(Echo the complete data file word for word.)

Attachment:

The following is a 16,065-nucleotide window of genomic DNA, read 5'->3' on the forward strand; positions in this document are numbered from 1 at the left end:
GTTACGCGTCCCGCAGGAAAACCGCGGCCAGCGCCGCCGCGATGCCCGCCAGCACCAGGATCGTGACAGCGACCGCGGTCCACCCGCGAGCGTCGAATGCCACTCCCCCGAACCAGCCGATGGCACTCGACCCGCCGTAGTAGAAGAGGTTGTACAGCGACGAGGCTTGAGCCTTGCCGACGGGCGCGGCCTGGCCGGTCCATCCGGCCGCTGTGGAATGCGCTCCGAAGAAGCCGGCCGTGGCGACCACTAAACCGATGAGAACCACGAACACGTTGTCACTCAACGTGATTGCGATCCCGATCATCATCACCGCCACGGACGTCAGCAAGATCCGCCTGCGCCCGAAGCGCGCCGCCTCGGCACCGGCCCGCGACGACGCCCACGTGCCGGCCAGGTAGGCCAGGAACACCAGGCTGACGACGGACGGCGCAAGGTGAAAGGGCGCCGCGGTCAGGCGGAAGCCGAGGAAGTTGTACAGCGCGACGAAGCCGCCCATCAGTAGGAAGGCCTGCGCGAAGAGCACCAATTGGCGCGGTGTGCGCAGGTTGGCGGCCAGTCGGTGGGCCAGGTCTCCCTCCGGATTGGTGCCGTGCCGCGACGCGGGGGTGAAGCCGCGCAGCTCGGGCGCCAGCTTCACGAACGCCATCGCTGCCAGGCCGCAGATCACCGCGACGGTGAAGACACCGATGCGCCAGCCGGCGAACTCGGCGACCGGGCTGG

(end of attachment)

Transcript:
The following is a 16,065-nucleotide window of genomic DNA, read 5'->3' on the forward strand; positions in this document are numbered from 1 at the left end:
GTTACGCGTCCCGCAGGAAAACCGCGGCCAGCGCCGCCGCGATGCCCGCCAGCACCAGGATCGTGACAGCGACCGCGGTCCACCCGCGAGCGTCGAATGCCACTCCCCCGAACCAGCCGATGGCACTCGACCCGCCGTAGTAGAAGAGGTTGTACAGCGACGAGGCTTGAGCCTTGCCGACGGGCGCGGCCTGGCCGGTCCATCCGGCCGCTGTGGAATGCGCTCCGAAGAAGCCGGCCGTGGCGACCACTAAACCGATGAGAACCACGAACACGTTGTCACTCAACGTGATTGCGATCCCGATCATCATCACCGCCACGGACGTCAGCAAGATCCGCCTGCGCCCGAAGCGCGCCGCCTCGGCACCGGCCCGCGACGACGCCCACGTGCCGGCCAGGTAGGCCAGGAACACCAGGCTGACGACGGACGGCGCAAGGTGAAAGGGCGCCGCGGTCAGGCGGAAGCCGAGGAAGTTGTACAGCGCGACGAAGCCGCCCATCAGTAGGAAGGCCTGCGCGAAGAGCACCAATTGGCGCGGTGTGCGCAGGTTGGCGGCCAGTCGGTGGGCCAGGTCTCCCTCCGGATTGGTGCCGTGCCGCGACGCGGGGGTGAAGCCGCGCAGCTCGGGCGCCAGCTTCACGAACGCCATCGCTGCCAGGCCGCAGATCACCGCGACGGTGAAGACACCGATGCGCCAGCCGGCGAACTCGGCGACCGGGCTGG